Bright v. Strickland et al, No. 8:2007cv00984 - Document 59 (M.D. Fla. 2009)

Court Description: ORDER granting 53 --motion for summary judgment; declining supplemental jurisdiction as to state law claims; directing the Clerk to ENTER A JUDGMENT finding (1) in favor of the defendants and against the plaintiff as to Counts One, Two, Three, Four, and Five; (2) DISMISSING WITHOUT PREJUDICE Counts Six, Seven, Eight, and Nine; and (3) CLOSING the case. Signed by Judge Steven D. Merryday on 9/1/2009. (BK)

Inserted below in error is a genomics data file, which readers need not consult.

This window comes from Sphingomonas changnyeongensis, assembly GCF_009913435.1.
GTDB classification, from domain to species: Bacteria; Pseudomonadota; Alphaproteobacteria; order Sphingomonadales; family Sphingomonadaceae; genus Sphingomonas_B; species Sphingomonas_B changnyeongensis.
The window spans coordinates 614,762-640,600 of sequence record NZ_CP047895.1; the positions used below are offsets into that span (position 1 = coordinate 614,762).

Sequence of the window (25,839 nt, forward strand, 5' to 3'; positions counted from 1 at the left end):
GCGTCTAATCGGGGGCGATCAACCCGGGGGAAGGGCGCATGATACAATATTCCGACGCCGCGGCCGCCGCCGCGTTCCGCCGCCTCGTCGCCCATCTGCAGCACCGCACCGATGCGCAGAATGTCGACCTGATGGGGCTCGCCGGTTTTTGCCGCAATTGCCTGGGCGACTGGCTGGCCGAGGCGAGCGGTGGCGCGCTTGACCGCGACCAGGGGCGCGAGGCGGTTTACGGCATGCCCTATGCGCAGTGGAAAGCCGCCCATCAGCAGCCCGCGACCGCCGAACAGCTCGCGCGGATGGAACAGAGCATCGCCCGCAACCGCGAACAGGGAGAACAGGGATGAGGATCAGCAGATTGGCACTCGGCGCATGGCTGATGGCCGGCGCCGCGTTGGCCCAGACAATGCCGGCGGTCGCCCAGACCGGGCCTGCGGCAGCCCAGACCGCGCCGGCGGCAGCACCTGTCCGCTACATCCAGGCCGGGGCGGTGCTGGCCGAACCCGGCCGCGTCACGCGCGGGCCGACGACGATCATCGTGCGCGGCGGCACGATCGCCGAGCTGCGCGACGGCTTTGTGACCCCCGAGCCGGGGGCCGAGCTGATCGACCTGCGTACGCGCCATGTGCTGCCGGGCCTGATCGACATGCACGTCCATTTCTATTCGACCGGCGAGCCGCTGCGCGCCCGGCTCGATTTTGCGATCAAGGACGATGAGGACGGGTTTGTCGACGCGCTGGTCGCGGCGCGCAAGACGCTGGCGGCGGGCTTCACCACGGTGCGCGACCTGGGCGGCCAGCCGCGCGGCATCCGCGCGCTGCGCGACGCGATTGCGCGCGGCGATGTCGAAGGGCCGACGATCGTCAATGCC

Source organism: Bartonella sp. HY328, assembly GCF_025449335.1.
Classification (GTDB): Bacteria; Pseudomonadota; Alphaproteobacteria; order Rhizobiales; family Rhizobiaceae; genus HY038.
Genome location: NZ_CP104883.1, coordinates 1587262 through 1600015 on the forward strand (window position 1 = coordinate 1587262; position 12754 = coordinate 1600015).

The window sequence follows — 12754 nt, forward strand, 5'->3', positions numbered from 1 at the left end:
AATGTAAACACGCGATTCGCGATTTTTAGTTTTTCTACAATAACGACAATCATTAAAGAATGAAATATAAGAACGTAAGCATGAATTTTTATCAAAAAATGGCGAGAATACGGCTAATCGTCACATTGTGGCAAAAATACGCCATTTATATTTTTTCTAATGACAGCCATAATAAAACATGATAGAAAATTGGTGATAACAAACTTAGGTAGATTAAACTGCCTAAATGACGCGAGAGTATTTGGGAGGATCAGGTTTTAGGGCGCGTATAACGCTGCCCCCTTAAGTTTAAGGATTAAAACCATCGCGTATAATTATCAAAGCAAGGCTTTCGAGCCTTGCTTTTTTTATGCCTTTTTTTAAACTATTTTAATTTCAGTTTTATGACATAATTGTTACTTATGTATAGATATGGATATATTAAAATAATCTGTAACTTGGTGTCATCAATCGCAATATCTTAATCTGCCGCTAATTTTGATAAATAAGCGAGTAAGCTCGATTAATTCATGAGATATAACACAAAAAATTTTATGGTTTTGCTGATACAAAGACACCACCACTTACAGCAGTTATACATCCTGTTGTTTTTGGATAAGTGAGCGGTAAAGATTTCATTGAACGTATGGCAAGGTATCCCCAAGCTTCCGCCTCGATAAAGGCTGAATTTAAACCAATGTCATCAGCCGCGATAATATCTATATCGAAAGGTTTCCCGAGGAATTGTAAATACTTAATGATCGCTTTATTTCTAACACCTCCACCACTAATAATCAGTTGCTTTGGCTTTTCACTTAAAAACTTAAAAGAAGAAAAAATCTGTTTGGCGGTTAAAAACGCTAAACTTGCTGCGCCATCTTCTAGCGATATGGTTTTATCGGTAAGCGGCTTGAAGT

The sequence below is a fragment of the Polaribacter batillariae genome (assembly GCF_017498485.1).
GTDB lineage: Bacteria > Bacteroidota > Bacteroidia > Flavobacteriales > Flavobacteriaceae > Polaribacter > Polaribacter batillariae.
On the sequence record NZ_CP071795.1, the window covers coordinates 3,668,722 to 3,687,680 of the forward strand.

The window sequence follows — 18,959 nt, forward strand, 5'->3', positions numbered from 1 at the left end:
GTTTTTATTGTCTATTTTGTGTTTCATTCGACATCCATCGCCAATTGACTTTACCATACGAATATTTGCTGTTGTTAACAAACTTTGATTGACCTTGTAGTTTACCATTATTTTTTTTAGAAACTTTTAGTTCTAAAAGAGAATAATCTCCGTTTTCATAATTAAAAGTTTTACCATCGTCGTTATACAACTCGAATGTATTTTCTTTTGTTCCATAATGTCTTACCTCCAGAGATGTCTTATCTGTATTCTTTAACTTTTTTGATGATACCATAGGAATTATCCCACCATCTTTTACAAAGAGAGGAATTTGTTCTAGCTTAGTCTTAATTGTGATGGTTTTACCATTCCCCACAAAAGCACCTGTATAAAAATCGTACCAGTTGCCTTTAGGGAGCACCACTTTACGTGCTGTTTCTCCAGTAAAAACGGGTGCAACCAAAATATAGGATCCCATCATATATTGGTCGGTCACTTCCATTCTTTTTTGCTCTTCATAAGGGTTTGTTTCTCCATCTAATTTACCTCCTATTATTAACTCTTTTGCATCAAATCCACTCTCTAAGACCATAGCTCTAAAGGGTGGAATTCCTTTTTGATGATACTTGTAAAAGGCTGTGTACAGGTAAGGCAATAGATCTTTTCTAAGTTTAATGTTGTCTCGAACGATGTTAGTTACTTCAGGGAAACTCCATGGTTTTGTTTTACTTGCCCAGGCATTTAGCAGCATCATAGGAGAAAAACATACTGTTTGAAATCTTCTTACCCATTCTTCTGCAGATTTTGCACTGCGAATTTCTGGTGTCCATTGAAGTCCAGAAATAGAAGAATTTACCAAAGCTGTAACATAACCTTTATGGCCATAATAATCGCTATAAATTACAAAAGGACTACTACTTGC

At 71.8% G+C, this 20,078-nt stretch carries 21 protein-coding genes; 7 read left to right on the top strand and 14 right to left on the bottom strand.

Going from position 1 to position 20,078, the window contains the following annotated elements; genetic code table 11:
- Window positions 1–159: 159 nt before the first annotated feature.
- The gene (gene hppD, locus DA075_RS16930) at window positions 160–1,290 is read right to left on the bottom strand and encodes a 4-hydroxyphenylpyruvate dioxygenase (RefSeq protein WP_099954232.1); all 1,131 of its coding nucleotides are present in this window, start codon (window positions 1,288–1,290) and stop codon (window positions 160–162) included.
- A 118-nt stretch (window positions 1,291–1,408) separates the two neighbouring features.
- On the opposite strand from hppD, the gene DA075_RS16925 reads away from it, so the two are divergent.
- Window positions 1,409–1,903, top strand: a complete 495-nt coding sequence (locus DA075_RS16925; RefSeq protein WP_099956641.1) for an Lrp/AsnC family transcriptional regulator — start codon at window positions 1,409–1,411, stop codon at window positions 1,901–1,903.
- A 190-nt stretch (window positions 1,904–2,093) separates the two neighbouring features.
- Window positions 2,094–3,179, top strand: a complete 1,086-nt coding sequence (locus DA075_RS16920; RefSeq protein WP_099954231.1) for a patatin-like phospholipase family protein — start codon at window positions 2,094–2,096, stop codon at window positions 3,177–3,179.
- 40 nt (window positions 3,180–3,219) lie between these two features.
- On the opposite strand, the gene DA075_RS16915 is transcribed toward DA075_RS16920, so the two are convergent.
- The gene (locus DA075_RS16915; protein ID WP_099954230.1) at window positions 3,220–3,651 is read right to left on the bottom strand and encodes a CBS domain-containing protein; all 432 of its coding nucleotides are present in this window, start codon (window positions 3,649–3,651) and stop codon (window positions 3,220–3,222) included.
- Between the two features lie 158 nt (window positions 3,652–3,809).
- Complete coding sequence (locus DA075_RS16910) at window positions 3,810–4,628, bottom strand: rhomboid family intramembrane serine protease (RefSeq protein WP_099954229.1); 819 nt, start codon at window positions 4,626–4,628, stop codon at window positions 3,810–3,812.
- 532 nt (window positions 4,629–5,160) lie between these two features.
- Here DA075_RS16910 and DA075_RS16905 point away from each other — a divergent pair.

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Bright v. Strickland et al Doc. 59 UNITED STATES DISTRICT COURT MIDDLE DISTRICT OF FLORIDA TAMPA DIVISION LEON BRIGHT, Plaintiff, v. Case No. 8:07-cv-984-T-23MAP GENE STRICKLAND, et al., Defendants. / ORDER Bright’s complaint alleges that the defendants violated his civil rights when he was arrested by officers of the Tampa Police Department. Pending is the defendants’ motion for summary judgment (Doc. 53). Pursuant to Griffth v. Wainwright, 772 F.2d 822, 825 (11th Cir. 1985), Bright was warned (Doc. 58) about the finality of summary judgment and directed to review the requirements of Rule 56, Federal Rules of Civil Procedure, to determine how he should oppose the motion. Bright has not opposed the motion. On December 4, 2003, defendant police officers Strickland and Goodman responded to a reported domestic dispute. Upon their arrival, the victim indicated that everything was alright since the assailant, Leon Bright, had left the premises. The couple’s young son revealed that Bright had choked the victim. Despite confirming that a battery occurred, the victim said she was not interested in having Bright arrested. Nevertheless, the two officers drove to Bright’s apartment. Officer Goodman approached the front door while Officer Strickland waited at the back door. When he announced their presence, Officer Goodman heard the lock engage on the front door. Officer Strickland subdued Bright when he fled from the back door. Additional facts will be addressed during the discussion of Bright’s claims. SUMMARY JUDGMENT Summary judgment is proper “if pleadings, depositions, answers to interrogatories, and admissions on file, together with the affidavits, if any, show that there is no genuine issue as to any material fact and that the moving party is entitled to a judgment as a matter of law.” Fed. R. Civ. P. 56. See In re Optical Technologies, Inc., 246 F.3d 1332, 1334 (11th Cir. 2001). The party moving for summary judgment has the initial burden of showing the absence of a genuine issue of material fact. Johns v. Jarrard, 927 F.2d 551, 555 (11th Cir. 1991). The court must view the documents in the light most favorable to the non-moving party and the documents must show that the non-moving party is not entitled to relief under any set of facts alleged in the complaint. See generally, Allen v. Tyson Foods, Inc., 121 F.3d 642 (11th Cir. 1997); Jeffery v. Sarasota White Sox, Inc., 64 F.3d 590 (11th Cir. 1995). Even though an allegation in a pro se complaint is held to less stringent standards than a formal pleading drafted by a lawyer, Haines v. Kerner, 404 U.S. 519 (1972) (per curiam), Tannenbaum v. United States, 148 F.3d 1262 (11th Cir. 1998), the plaintiff’s allegation must have factual support. “The mere existence of a scintilla of evidence in support of the plaintiff’s position will be insufficient; there must be evidence on which the jury could reasonably find for the plaintiff.” Burger King Corp. v. Weaver, 169 F.3d 1310, 1321 (11th Cir.) -2- reh’g and suggestion for reh’g en banc denied, 182 F.3d 938 (11th Cir.), cert. dismissed, 528 U.S. 948 (1999). Once the movant presents evidence which, if not controverted, would entitle the movant to a directed verdict at trial, the burden shifts to the non-moving party to assert specific facts demonstrating the existence of a genuine issue for trial. Anderson v. Liberty Lobby, Inc., 477 U.S. 242, 250 (1986); Pennington v. City of Huntsville, 261 F.3d 1262 (11th Cir. 2001). If the factual context of one party’s claim is implausible, that party must come forward with more persuasive evidence than necessary to show that a genuine issue for trial exists. Celotex Corp. v. Catrett, 477 U.S. 317, 323-24 (1986); Matsushita Elec. Indus. Co. v. Zenith Radio Corp., 475 U.S. 574, 586-87 (1986); Wood v. City of Lakeland, 203 F.3d 1288 (11th Cir. 2000). See also Cuesta v. School Bd. of Miami-Dade County, 285 F.3d 962, 970 (11th Cir. 2002) (“A court need not permit a case to go to a jury, however, when the inferences that are drawn from the evidence, and upon which the non-movant relies, are ‘implausible.’”). A material issue of fact is one that affects the outcome of the litigation and requires a trial to resolve the differing versions of the truth. Anderson v. Liberty Lobby, Inc., 477 U.S. at 248. IMPROPERLY NAMED DEFENDANTS In addition to officers Strickland and Goodman, Bright names as defendants the chief of police, the Tampa Police Department, and the City of Tampa. The Tampa Police Department is not a legal entity separate from the City of Tampa. Instead, it is a division within the municipal government. As a consequence, Bright cannot pursue a claim against the police department as a defendant. -3- “Police departments are not usually considered legal entities subject to suit, but capacity to sue or be sued shall be determined by the law of the state in which the district court is held.” Dean v. Barber, 951 F.2d 1210, 1214 (11th Cir. 1992) (internal citations and quotations omitted) (dismissing as a defendant to a § 1983 suit a county sheriff’s department in Alabama). Under Florida law, police departments are not legal entities amenable to suit. Masson v. Miami-Dade County, 738 So.2d 431, 432 (Fla. App.3d 1999) (noting that the MDPD lacks the capacity to be sued under the Miami-Dade County Code § 2-91); Fla. City Police Dep’t v. Corcoran, 661 So.2d 409, 410 (Fla. App.3d 1995). Because the MDPD does not have the capacity to be sued under Florida law, the district court did not err in dismissing it as a party. Williams v. Miami-Dade Police Dep’t, 297 Fed.Appx. 941, 945 (11th Cir. 2008). Bright cannot pursue a claim against the chief of police simply because the chief of police is the supervisor of Strickland and Goodman. Bright cannot base a Section 1983 claim on respondeat superior. Monell v. N.Y.C. Dept. of Social Services, 436 U.S. 691, 694 (1978); Buckner v. Toro, 116 F.3d 450 (11th Cir. 1997). Consequently, the complaint is insufficient to state a claim against the chief of police as a supervisor. MUNICIPAL LIABILITY CLAIM Bright alleges in a conclusory fashion that the City of Tampa is responsible for the actions of Strickland and Goodman based on “a failure to train,” “custom or policy,” and “inadequate hiring or retention practices.” Bright fails to identify what training was inadequate, how that specific training effected the underlying claimed civil rights deprivation, and how the city is responsible for providing that training. City of Canton, Ohio v. Harris, 489 U.S. 378, 388-91 (1989). Bright offers no facts to support such claims. -4- FOURTH AMENDMENT CLAIMS Bright alleges that officers Strickland and Goodman fabricated evidence and that his arrest was unlawful because the officers lacked probable cause. Bright disputes the information provided to the officers during their initial investigation at the scene of the disturbance. Because Bright was not present at the scene, he lacks personal knowledge of what the witnesses told the officers. The record shows that the officers knew that the minor child had said that Bright choked the victim, the victim confirmed the battery, the victim had called the 911 emergency center for help, and Bright had battered the victim on earlier occasions. Probable cause existed that Bright had battered the victim and, as a consequence, Bright cannot pursue a civil rights claim against the officers. See United States v. Gonzalez, 969 F.2d 999, 1002 (11th Cir.1992) (“Probable cause to arrest exists when law enforcement officials have facts and circumstances within their knowledge sufficient to warrant a reasonable belief that the suspect had committed or was committing a crime.”), and Ortega v. Christian, 85 F.3d 1521, 1525 (11th Cir. 1996) (“An arrest made with probable cause is an absolute bar to a § 1983 false arrest claim.”). Bright alleges that the officers used excessive force during the arrest. The law regarding the use of excessive force is well developed. The Supreme Court has instructed that “all claims that law enforcement officers have used excessive force–deadly or not–in the course of an arrest, investigatory stop, or other ‘seizure’ of a free citizen should be analyzed under the Fourth Amendment and its ‘reasonableness’ standard.” Graham v. Connor, 490 U.S. 386, 395, 109 S.Ct. 1865, 104 L.Ed.2d 443 (1989). It is well established that “the right to make an arrest or investigatory stop necessarily carries with it the right to use some -5- degree of physical coercion or threat thereof to effect it.” Id. at 396, 109 S.Ct. 1865. To determine whether the force used is reasonable under the Fourth Amendment requires a careful balancing of the nature and quality of the intrusion on the individual’s Fourth Amendment interest against the countervailing governmental interests at stake . . . . Because “the test of reasonableness under the Fourth Amendment is not capable of precise definition or mechanical application,” Bell v. Wolfish, 441 U.S. 520, 559, 99 S.Ct. 1861, 60 L.Ed.2d 447 (1979), “its proper application requires careful attention to the facts and circumstances of each particular case, including the severity of the crime at issue, whether the suspect poses an immediate threat to the safety of the officers or others, and whether the suspect is actively resisting arrest or attempting to evade arrest by flight.” Graham, 490 U.S. at 396, 109 S.Ct. 1865. Jackson v. Sauls, 206 F.3d 1156, 1169 - 1170 (11th Cir. 2000) (emphasis original) (citations omitted). Although the standard for determining whether the use of force was constitutionally permissible is objective reasonableness, the material evidence in dispute must be viewed in plaintiff’s favor. The officers support their motion for summary judgment with affidavits in which they describe the minimal amount of force required to subdue Bright and secure him inside the patrol car. As stated earlier, because Bright failed to respond to the motion for summary judgment, the officers’ representations are not refuted. The officers' argument that minimal force was employed is supported by the fact that Bright sustained no injury that required medical attention. In the context of an Eighth Amendment claim, “[t]he absence of serious injury is . . . relevant” in determining whether excessive force was applied. Hudson v. McMillian, 503 U.S. 1, 7 (1992). Similarly, de minimus force will support a Fourth Amendment claim only if the arrest is unlawful. Zivojinovich v. Barner, 525 F.3d 1059, 1072 (11th Cir. 2008). As shown above, Bright’s arrest was lawful. -6- Accordingly, the federal claims lack merit, and the defendants’ motion for summary judgment as to the federal claims, Counts One, Two, Three, Four, and Five, (Doc. 53) is GRANTED. STATE LAW CLAIMS Because summary judgment is granted as to each of Bright’s federal claims, supplemental jurisdiction as to Bright's several state law claims, Counts Six, Seven, Eight, and Nine, is declined. 28 U.S.C. § 1367(c); Parker v. Scrap Metal Processors, Inc., 468 F.3d 733, 743 (11th Cir. 2006). The clerk shall ENTER A JUDGMENT (1) finding in favor of the defendants and against the plaintiff as to Counts One, Two, Three, Four, and Five, (2) DISMISSING WITHOUT PREJUDICE Counts Six, Seven, Eight, and Nine, and (3) CLOSING the case. ORDERED in Tampa, Florida, on September 1, 2009. -7-